He walked up to me and tugged on my sleeve, his eyes peeking out from beneathe a mop of white blonde hair. I knelt down so we could be eye level and he jabbered something unintelligable to my untrained ears. With no one to translate nearby, I sat down and pulled him into my lap and did the only thing I knew to do.
I counted his fingers, one by one.
Odin, dva, tre, chiteri, pyat, shest, syem, vosyem, devyet, decyet…
I don’t remember his name or anything else we did that day. I just remember sitting on the floor of the orphanage with a little boy in my lap, counting to ten over and over. I left that day with a seed planted deep in my heart to go back and to bring one of those precious children home with me.
That was nineteen years ago.
We are at the bottom of this mountain called adoption – base camp. The peaks that stand above us are daunting and intimidating. Had we chosen to make this climb ten years ago, or even five, it would have been much easier, much less intimidating, less expensive and less scary.
But we were to climb the mountain at this time, and by faith we take each step forward knowing that reaching the summit is only hoped for, but is not promised.
Though I am not much of a mountain climber myself, I love to read stories of people conquering the world’s greatest mountains, particularly Everest. The dedication that they put to training and preparing for the climb fascinates me. Climbers go to Everest with a dream. To most of us, it’s a crazy dream. Why put yourself at that much risk for a mountain? It doesn’t make sense.
But to them it does. It’s a singular passion that drives them to grueling training sessions, thousands of dollars raised and spent and all is done with the very real knowledge that they could never actually make it to the summit. There are so many factors that could come into play to end their quest for the top, yet on they push because passion ignited is impossible to put out.
This is the place that Lee and I are in. We are standing at the bottom, looking up, a fire burning inside to reach the top but we know we must take it one step at a time. First, set up at base camp, get acclimated to the surroundings. We are reading and researching, filling out paperwork and communicating with those who have gone before us, who know the path and can tell us what to expect with each turn.
We are leaning on our adoption Sherpas.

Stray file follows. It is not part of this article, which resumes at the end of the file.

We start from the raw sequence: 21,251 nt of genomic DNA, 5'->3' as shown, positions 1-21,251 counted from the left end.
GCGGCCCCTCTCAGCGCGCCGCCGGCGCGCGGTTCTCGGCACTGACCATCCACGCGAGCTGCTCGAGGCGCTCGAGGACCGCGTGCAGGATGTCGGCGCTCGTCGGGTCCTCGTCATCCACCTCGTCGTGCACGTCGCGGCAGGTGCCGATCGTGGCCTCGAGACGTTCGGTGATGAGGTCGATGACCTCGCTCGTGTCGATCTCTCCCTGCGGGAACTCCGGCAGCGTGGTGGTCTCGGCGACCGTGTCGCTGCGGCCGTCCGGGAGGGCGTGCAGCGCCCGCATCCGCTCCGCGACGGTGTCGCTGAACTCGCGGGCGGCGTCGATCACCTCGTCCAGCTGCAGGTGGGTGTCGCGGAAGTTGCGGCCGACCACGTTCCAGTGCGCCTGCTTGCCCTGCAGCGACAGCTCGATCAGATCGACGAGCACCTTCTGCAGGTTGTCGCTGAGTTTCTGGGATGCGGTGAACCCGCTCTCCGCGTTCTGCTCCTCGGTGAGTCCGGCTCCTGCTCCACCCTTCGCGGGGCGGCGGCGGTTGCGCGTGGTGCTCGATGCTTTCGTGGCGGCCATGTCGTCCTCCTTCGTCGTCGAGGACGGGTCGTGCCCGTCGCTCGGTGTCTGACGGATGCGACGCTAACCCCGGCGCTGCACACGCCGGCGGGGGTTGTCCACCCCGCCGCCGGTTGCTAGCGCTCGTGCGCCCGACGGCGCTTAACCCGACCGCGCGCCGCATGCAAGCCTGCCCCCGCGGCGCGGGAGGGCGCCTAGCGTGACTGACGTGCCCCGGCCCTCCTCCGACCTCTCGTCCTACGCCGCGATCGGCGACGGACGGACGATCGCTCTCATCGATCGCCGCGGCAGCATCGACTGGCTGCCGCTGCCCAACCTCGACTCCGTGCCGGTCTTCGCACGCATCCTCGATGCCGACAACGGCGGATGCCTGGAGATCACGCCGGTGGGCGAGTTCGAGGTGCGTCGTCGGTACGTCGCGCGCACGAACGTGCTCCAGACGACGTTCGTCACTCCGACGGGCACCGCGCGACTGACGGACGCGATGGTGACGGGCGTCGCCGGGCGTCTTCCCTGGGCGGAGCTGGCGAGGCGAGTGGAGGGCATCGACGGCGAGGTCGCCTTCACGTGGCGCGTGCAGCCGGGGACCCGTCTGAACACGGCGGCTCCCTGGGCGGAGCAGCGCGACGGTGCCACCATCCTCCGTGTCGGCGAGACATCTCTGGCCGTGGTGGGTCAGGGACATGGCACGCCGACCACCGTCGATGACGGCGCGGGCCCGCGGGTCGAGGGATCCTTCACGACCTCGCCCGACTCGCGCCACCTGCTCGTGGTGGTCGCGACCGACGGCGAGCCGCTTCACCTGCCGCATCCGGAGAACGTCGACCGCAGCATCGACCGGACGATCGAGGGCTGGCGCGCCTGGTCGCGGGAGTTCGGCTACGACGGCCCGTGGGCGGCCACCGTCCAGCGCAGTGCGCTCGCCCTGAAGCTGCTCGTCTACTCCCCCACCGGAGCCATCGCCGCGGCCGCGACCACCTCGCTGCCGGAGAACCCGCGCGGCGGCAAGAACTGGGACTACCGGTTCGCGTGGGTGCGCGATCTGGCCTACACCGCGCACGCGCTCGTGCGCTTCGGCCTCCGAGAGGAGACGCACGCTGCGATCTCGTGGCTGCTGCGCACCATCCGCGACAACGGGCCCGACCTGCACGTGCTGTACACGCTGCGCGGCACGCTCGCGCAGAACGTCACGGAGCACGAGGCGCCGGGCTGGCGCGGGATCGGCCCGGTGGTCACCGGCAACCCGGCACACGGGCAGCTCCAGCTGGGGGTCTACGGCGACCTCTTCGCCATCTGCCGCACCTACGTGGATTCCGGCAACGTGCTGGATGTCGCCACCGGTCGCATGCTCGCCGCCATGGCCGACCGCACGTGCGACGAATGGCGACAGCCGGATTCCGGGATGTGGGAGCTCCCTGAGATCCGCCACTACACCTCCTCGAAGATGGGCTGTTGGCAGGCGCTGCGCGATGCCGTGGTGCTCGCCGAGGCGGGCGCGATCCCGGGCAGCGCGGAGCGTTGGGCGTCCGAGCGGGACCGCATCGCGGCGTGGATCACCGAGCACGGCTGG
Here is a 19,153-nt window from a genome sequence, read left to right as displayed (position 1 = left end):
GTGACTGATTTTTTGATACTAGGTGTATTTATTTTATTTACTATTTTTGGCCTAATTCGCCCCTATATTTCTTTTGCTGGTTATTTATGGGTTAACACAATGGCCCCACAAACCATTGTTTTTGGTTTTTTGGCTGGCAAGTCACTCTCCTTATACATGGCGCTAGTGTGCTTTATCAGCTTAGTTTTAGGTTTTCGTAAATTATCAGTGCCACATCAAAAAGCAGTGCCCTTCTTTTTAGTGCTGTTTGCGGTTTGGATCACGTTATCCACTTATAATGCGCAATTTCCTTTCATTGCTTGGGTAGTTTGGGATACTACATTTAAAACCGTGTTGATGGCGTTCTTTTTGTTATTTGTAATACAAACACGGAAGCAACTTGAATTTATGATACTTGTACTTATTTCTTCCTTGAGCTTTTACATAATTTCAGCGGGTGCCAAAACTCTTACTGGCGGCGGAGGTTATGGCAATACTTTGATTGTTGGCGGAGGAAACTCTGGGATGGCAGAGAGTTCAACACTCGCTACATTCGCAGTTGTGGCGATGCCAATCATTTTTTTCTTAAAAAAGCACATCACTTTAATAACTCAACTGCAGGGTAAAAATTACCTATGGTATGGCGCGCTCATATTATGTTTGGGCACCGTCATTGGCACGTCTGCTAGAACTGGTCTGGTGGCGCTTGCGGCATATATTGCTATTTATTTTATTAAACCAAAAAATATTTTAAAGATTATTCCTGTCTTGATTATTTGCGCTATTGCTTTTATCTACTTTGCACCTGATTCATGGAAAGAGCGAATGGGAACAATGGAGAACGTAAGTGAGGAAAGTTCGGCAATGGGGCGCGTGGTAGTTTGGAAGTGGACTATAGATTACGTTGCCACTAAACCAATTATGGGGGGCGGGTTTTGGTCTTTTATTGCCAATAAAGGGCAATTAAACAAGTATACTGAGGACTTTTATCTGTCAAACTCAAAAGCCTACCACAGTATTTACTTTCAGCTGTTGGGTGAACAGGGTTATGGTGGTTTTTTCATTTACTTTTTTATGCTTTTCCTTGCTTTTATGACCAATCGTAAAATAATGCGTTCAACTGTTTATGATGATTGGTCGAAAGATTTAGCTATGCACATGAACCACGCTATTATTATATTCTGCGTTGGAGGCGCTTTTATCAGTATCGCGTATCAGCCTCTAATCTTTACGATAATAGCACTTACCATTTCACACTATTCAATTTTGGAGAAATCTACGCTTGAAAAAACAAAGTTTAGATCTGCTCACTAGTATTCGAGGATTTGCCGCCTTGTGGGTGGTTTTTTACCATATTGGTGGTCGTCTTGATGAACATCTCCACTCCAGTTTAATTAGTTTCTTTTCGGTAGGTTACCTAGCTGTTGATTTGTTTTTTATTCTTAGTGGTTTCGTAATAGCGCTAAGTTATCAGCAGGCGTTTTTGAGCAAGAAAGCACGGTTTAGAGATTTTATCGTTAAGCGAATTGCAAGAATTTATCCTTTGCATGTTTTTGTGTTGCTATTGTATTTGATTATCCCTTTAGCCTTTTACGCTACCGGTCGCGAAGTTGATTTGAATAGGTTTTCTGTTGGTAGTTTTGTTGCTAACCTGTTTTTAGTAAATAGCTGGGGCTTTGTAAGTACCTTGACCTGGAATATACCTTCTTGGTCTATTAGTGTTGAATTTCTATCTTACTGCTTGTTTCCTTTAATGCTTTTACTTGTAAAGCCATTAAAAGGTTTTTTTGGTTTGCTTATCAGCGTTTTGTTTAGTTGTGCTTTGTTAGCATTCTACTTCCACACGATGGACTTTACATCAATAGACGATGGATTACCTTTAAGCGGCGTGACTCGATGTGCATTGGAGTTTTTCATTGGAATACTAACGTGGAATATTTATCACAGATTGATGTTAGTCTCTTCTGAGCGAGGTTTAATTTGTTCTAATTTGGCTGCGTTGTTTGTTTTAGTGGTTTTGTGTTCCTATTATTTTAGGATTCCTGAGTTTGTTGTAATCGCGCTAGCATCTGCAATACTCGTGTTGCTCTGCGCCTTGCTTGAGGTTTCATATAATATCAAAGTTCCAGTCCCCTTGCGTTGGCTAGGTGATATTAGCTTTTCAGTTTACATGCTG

Perhaps the most daunting peak that looms high before us now is the cost. It is the piece of this puzzle that shakes my faith the most. And yet, every morning as I pray and lay my fears down before the One who ignited the passion, I hear a very small whisper deep in my soul.
I Am bigger than the mountain. I Am bigger than the cost. I Am the one who still does miracles so great. I Am bigger than your fears and doubts. I Am bigger than the impossible.
I cling to these promises like a lifeline.
Jen Hatmaker wrote a post this week that opened my eyes to so many of the challenges we are yet to face. Before reading her post, I held the likely false assumption that our summit moment would come when we finally step off the plane in Tampa with our daughter in our arms, but I don’t know that this is the case.
That will be a beautiful moment and the view will likely be astounding, but there will still be more mountain to climb. There will be adjustments for us as a family, new dynamics to get used to, new routines to follow and a new person to learn and know.
The summit is still a ways off and there may be some rough climbing ahead before we reach it. But I trust that we will reach it.
Right now, all I see are paperwork and deadlines. Keeping the summit in view is crucial to getting through this phase of the process. Without that hope, without a picture of what might be, we would give up. Because this is really hard.
When I was pregnant with Sloan, I held a picture in my head of what I thought he would look like. He was our first born so I really had no idea, but there were loose images that would float through my dreams. I remember clearly holding him in the hospital after he had been all cleaned up and we’d been transferred to our new room.
I knew him. His face was so familiar to me. All those loose images came crashing together to form the face of this tiny child who seemed to have always been buried inside me all along. It was as though I’d known him my whole life.
I have a similarly loose picture of our daughter. There are no distinct features, of course. Russia is not like many other countries you adopt from. We have no guarantee of a skin color, eye color or hair color and none of those things matter to us. But there is this vague image that is floating and swimming and I cling to it with the hope that sometime in the next year I will walk into a worn building and lay eyes on a face that has been waiting for us since the beginning of time.
I’m climbing the mountain for her.
We are all climbing a mountain of some kind. Ours happens to be adoption and we would love prayer for the process. How can I be praying for you in return? Perhaps your mountain is the need for employment or a financial burden? Perhaps it is life changes or illness? Whatever the mountain you are facing, I would love to join you in prayer.